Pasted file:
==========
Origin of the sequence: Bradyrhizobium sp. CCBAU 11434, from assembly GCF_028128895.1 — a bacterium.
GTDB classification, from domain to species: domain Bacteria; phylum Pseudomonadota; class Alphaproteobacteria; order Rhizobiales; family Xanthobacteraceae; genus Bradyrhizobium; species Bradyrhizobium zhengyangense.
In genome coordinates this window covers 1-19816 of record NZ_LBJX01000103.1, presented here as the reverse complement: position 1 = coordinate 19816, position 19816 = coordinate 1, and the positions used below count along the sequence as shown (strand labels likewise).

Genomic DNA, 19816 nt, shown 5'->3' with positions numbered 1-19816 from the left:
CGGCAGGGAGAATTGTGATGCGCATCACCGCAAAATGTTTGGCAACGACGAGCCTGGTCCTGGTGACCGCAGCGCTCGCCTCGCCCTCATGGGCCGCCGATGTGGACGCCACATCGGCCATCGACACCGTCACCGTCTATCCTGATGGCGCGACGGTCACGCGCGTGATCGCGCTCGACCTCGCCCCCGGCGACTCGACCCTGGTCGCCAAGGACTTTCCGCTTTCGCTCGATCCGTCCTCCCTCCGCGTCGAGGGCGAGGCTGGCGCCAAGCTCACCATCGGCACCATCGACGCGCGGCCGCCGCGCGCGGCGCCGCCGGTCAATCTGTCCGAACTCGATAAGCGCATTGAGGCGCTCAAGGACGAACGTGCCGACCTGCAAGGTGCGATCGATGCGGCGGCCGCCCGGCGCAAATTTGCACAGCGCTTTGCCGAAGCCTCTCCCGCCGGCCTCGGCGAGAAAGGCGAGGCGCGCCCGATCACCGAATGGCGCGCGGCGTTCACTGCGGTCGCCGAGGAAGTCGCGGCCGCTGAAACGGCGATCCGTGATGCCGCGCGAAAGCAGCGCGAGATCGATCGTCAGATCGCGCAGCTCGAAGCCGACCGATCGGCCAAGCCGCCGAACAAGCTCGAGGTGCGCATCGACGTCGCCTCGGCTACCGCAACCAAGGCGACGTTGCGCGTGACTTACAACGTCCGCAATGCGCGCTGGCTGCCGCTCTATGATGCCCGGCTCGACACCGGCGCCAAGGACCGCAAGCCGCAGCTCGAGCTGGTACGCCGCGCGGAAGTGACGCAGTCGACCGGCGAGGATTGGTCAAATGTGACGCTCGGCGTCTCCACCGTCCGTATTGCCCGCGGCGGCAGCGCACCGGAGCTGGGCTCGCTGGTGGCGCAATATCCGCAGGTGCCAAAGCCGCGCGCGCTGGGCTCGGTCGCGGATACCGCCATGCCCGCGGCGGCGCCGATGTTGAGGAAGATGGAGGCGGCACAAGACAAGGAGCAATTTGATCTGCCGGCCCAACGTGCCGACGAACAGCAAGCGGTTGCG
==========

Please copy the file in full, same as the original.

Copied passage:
Origin of the sequence: Bradyrhizobium sp. CCBAU 11434, from assembly GCF_028128895.1 — a bacterium.
GTDB classification, from domain to species: domain Bacteria; phylum Pseudomonadota; class Alphaproteobacteria; order Rhizobiales; family Xanthobacteraceae; genus Bradyrhizobium; species Bradyrhizobium zhengyangense.
In genome coordinates this window covers 1-19816 of record NZ_LBJX01000103.1, presented here as the reverse complement: position 1 = coordinate 19816, position 19816 = coordinate 1, and the positions used below count along the sequence as shown (strand labels likewise).

Genomic DNA, 19816 nt, shown 5'->3' with positions numbered 1-19816 from the left:
CGGCAGGGAGAATTGTGATGCGCATCACCGCAAAATGTTTGGCAACGACGAGCCTGGTCCTGGTGACCGCAGCGCTCGCCTCGCCCTCATGGGCCGCCGATGTGGACGCCACATCGGCCATCGACACCGTCACCGTCTATCCTGATGGCGCGACGGTCACGCGCGTGATCGCGCTCGACCTCGCCCCCGGCGACTCGACCCTGGTCGCCAAGGACTTTCCGCTTTCGCTCGATCCGTCCTCCCTCCGCGTCGAGGGCGAGGCTGGCGCCAAGCTCACCATCGGCACCATCGACGCGCGGCCGCCGCGCGCGGCGCCGCCGGTCAATCTGTCCGAACTCGATAAGCGCATTGAGGCGCTCAAGGACGAACGTGCCGACCTGCAAGGTGCGATCGATGCGGCGGCCGCCCGGCGCAAATTTGCACAGCGCTTTGCCGAAGCCTCTCCCGCCGGCCTCGGCGAGAAAGGCGAGGCGCGCCCGATCACCGAATGGCGCGCGGCGTTCACTGCGGTCGCCGAGGAAGTCGCGGCCGCTGAAACGGCGATCCGTGATGCCGCGCGAAAGCAGCGCGAGATCGATCGTCAGATCGCGCAGCTCGAAGCCGACCGATCGGCCAAGCCGCCGAACAAGCTCGAGGTGCGCATCGACGTCGCCTCGGCTACCGCAACCAAGGCGACGTTGCGCGTGACTTACAACGTCCGCAATGCGCGCTGGCTGCCGCTCTATGATGCCCGGCTCGACACCGGCGCCAAGGACCGCAAGCCGCAGCTCGAGCTGGTACGCCGCGCGGAAGTGACGCAGTCGACCGGCGAGGATTGGTCAAATGTGACGCTCGGCGTCTCCACCGTCCGTATTGCCCGCGGCGGCAGCGCACCGGAGCTGGGCTCGCTGGTGGCGCAATATCCGCAGGTGCCAAAGCCGCGCGCGCTGGGCTCGGTCGCGGATACCGCCATGCCCGCGGCGGCGCCGATGTTGAGGAAGATGGAGGCGGCACAAGACAAGGAGCAATTTGATCTGCCGGCCCAACGTGCCGACGAACAGCAAGCGGTTGCG